The next day we had talked about doing a pre-ride however it was pouring rain. Also I am not crazy about riding at all the day before. Both Steve and Clemmens (3rd place last year – other VQ’er) decided to do a viewing by car. They got about 5 miles in before they couldn’t even drive in their suburu or SUV! Clemmens showed us pictures of his mucked up SUV it was crazy. If this was what it was doing to cars what would it do to us. There was lots of talk about re-routing etc. They shared pictures and we talked more about tire choice although we couldn’t really do much at that point. My other big worry was getting the course loaded onto my garmin 920xt which seemed an impossible task. I was trying to follow some threads I’d googled and apparently it was a mystery to a lot of people. Finally after many hours and many tries I finally got it to work. (Note I have since figured out a good method to do this albeit hard still!) This course was marked to a point but was not to be relied upon.We went to the early course talk which is held at the movie theatre in town. We heard Rebecca Rusch the Queen of Pain talk about what keeps her going in tough times. She was looking for her third win the next day. The organizers who you can tell are very passionate about this race gave a very emotional tribute to a loved one that passed away which madae me think of Katie. They make every racer feel like they matter. I wandered around the town afterwards and checked out the art galleries which had some great framed photos from prior year’s races. Then had pasta dinner at the church. Back at the hotel the alarm was set for 4am with a 6am race start.
The start line was about 3.5 miles away and I was driving there because I knew that I would NOT want to ride from the race back to the hotel. The hotel had breakfast so I had some oatmeal with peanut butter and a banana as well as some eggs. I loaded up the car and head towards the race start. I felt good and had actually been able to use the bathroom :). I reduced my basal insulin to 65%. I parked the car and rode to the main street where the race started. I wore my VQ kit with arm warmers and toe covers on my shoes full finger gloves and a headband which covered my ears. Nothing is more painful to me than being cold on a ride. It was damp out, not raining but misty. I saw Steve at the 16 hour pace mark and although I aimed for better than that I lined up there.
I really would like to break the race up into the first 175 miles and then the last 25 miles.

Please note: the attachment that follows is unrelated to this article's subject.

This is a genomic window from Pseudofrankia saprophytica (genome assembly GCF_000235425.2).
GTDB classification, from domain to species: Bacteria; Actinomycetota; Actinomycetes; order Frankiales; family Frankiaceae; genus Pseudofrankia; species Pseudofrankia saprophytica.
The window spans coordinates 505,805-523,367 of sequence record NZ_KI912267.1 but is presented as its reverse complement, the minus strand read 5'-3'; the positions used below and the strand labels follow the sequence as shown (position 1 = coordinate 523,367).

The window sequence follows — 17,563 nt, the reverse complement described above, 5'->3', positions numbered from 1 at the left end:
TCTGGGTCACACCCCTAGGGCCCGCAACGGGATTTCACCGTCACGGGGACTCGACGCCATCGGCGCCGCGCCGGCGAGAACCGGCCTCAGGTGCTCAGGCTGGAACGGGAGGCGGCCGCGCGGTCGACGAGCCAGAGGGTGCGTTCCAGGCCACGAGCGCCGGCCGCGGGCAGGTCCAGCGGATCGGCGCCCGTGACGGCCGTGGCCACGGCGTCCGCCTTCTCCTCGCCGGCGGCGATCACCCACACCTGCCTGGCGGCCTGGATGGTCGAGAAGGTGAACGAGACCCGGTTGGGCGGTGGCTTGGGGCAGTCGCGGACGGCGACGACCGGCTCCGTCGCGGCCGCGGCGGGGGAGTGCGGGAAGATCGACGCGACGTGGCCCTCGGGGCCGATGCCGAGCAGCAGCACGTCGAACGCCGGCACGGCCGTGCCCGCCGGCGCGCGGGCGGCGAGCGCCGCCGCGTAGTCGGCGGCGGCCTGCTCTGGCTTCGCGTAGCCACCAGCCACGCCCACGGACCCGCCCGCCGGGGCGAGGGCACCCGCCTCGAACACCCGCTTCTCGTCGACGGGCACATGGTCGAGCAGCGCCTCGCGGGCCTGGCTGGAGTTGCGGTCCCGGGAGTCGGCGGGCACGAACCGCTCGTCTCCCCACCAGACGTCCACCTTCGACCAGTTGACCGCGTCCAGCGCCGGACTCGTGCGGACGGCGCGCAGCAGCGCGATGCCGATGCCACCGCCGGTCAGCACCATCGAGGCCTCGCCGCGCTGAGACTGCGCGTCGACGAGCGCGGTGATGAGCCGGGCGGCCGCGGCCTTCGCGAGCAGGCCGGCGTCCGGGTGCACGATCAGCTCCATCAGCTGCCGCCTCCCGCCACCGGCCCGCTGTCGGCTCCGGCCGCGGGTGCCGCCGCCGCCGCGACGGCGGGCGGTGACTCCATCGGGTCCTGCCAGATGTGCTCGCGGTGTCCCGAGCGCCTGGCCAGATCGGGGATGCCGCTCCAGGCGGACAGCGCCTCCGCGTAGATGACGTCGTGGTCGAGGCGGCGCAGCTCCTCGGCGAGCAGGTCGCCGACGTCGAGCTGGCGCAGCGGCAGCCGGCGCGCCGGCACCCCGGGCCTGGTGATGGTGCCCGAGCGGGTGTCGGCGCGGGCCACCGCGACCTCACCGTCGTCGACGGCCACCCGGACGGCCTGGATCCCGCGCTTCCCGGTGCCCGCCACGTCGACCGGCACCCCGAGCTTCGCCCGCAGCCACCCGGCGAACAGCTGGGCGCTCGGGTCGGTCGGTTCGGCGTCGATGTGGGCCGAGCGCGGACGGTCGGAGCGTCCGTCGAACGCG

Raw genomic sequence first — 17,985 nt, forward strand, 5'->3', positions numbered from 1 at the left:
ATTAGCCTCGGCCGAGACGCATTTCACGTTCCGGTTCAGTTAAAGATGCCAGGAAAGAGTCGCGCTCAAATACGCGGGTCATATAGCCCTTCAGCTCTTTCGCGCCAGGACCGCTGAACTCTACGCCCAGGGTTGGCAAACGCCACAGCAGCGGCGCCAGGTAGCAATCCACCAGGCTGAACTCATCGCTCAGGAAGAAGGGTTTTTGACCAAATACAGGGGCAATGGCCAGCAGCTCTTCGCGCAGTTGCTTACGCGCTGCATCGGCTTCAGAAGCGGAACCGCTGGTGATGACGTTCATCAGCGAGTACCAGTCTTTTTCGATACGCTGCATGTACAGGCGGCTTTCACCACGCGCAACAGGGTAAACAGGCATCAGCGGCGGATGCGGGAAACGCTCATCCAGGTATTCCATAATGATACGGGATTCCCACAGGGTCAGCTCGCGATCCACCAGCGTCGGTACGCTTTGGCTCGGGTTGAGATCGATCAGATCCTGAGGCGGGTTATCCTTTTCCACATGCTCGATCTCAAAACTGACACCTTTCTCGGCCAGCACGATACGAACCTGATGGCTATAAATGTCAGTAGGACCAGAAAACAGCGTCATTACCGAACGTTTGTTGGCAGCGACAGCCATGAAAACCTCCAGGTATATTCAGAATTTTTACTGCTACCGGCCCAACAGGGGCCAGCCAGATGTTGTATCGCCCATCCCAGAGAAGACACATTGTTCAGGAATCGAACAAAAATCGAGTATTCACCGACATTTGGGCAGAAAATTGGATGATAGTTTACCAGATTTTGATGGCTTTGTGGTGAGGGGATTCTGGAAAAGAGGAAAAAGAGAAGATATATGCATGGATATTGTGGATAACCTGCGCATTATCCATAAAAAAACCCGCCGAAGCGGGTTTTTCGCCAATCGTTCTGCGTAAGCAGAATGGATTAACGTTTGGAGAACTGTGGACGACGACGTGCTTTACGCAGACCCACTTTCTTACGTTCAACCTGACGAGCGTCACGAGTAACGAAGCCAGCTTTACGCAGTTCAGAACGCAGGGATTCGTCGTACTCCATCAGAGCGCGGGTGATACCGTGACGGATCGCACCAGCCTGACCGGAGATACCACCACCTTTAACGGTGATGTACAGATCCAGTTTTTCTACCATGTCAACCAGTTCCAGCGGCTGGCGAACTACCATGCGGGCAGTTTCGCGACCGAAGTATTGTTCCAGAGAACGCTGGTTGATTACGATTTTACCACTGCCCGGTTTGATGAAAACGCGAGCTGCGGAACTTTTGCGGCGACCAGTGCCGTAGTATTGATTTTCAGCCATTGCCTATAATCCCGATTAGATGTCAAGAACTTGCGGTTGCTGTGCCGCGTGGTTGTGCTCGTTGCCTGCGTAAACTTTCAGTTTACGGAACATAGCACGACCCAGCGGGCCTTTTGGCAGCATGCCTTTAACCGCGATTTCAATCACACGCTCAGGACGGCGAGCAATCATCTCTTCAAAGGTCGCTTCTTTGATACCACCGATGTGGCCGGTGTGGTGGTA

For some context here is a great article written about the race.
The first 175:
The race started with a neutral roll out of town. We stopped a couple of times for an ambulance I hoped it wasn’t a racer. Once we got going the mist in the air caused a lot of fogging so I took off my glasses and stuffed them in my shirt. It was a really damp day. On the third 5 miles we hit the mud. The mud was thick and sticky like peanut butter it stuck to everything it stuck to our shoes our tires everything. We had no choice but to carry our bikes from about mile 10 to about mile 14. That took an hour and ten minutes. That section I averaged 3.4 miles per hour. What was worse is that you didn’t know how long the walking would last, there was a long line of bikers carrying bikes for as far as the eye could see. We would turn corners and people were still walking. Some tried to ride only to clog up there gears and components with thick clay mud which was impossible to remove. I carried the bike to my side, I hooked in on my arms in front, I tried to carry it like a purse over my shoulder and I carried it on my back. There was no comfortable position. My toe covers had peeled off of the bottom of my shoes and found their way on top of my shoes and I looked like I had a tongue coming out of each shoe.
Here are some pictures:
The following 50 miles were uneventful, although I couldn’t help but notice the number of people who were dropping out at this point, either done in by the walking or broken bike parts from the mud. I reached the one river crossing from last year I prayed that it was not cold. With the cloud cover and the cooler temp I wasn’t exactly warm. As I plunged my feet into the water I found it surprisingly warm but now I was completely soaked. I had worn my favorite wool giro socks which had never failed me before no matter what weather. Please don’t fail me now. There were several river crossings throughout the day and several detours from the original route. One in particular had a small 2 foot water fall attached to it. I remember it was quite a strong flow and the edge was close to where we walked. You couldn’t see the bottom of the river needless to say I walked very gingerly.
Back on the bike I settled in again and headed towards aid station #1. I had planned on making my stops nice and short and efficient. As I arrived through the timing arch the cheers were loud. I can only describe it as tour de france like. People lining the street just yelling and cheering. It felt so good. I got to the paid support area which was at the other end of the aid stop due to the re-route. I ate a half a peanut butter sandwich and a few chips and a couple of pickles. I refilled my water and hydration pack and restocked my food supply. Since my dex was beeping low all the time I lowered my basal again to 20% had I also had to use the bathroom and instead of going back to the port-a-potty I went to the gas station where I waited in line. All in I think I took about 15 minutes. Not terrible.